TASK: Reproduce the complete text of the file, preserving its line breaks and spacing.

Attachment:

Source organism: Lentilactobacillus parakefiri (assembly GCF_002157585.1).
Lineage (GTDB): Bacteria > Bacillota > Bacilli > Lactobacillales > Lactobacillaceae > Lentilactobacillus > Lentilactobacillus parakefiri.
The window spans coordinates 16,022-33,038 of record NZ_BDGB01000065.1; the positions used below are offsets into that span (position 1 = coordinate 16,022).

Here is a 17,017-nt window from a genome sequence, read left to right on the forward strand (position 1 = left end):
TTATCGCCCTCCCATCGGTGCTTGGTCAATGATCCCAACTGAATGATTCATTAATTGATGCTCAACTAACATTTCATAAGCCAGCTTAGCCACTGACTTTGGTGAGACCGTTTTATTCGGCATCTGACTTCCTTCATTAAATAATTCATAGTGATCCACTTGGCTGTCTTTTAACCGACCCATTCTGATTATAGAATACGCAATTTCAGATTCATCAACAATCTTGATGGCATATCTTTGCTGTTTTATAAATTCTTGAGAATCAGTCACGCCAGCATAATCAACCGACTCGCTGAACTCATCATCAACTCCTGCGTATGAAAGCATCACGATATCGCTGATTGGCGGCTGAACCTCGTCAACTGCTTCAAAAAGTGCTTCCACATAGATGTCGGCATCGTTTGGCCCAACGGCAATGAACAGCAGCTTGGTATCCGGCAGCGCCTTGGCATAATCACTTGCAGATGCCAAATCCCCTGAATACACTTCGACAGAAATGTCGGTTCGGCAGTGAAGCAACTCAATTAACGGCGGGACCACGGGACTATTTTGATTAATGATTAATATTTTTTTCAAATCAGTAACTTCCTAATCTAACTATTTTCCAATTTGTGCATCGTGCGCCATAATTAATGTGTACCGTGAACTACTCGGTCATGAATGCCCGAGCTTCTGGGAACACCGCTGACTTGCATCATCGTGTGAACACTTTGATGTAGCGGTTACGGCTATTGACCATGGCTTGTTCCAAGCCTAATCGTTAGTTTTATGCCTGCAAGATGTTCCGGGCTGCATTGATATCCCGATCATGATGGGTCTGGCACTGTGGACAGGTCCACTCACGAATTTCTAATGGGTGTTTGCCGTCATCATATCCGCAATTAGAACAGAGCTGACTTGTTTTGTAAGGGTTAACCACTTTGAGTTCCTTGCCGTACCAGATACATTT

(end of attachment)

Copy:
Source organism: Lentilactobacillus parakefiri (assembly GCF_002157585.1).
Lineage (GTDB): Bacteria > Bacillota > Bacilli > Lactobacillales > Lactobacillaceae > Lentilactobacillus > Lentilactobacillus parakefiri.
The window spans coordinates 16,022-33,038 of record NZ_BDGB01000065.1; the positions used below are offsets into that span (position 1 = coordinate 16,022).

Here is a 17,017-nt window from a genome sequence, read left to right on the forward strand (position 1 = left end):
TTATCGCCCTCCCATCGGTGCTTGGTCAATGATCCCAACTGAATGATTCATTAATTGATGCTCAACTAACATTTCATAAGCCAGCTTAGCCACTGACTTTGGTGAGACCGTTTTATTCGGCATCTGACTTCCTTCATTAAATAATTCATAGTGATCCACTTGGCTGTCTTTTAACCGACCCATTCTGATTATAGAATACGCAATTTCAGATTCATCAACAATCTTGATGGCATATCTTTGCTGTTTTATAAATTCTTGAGAATCAGTCACGCCAGCATAATCAACCGACTCGCTGAACTCATCATCAACTCCTGCGTATGAAAGCATCACGATATCGCTGATTGGCGGCTGAACCTCGTCAACTGCTTCAAAAAGTGCTTCCACATAGATGTCGGCATCGTTTGGCCCAACGGCAATGAACAGCAGCTTGGTATCCGGCAGCGCCTTGGCATAATCACTTGCAGATGCCAAATCCCCTGAATACACTTCGACAGAAATGTCGGTTCGGCAGTGAAGCAACTCAATTAACGGCGGGACCACGGGACTATTTTGATTAATGATTAATATTTTTTTCAAATCAGTAACTTCCTAATCTAACTATTTTCCAATTTGTGCATCGTGCGCCATAATTAATGTGTACCGTGAACTACTCGGTCATGAATGCCCGAGCTTCTGGGAACACCGCTGACTTGCATCATCGTGTGAACACTTTGATGTAGCGGTTACGGCTATTGACCATGGCTTGTTCCAAGCCTAATCGTTAGTTTTATGCCTGCAAGATGTTCCGGGCTGCATTGATATCCCGATCATGATGGGTCTGGCACTGTGGACAGGTCCACTCACGAATTTCTAATGGGTGTTTGCCGTCATCATATCCGCAATTAGAACAGAGCTGACTTGTTTTGTAAGGGTTAACCACTTTGAGTTCCTTGCCGTACCAGATACATTT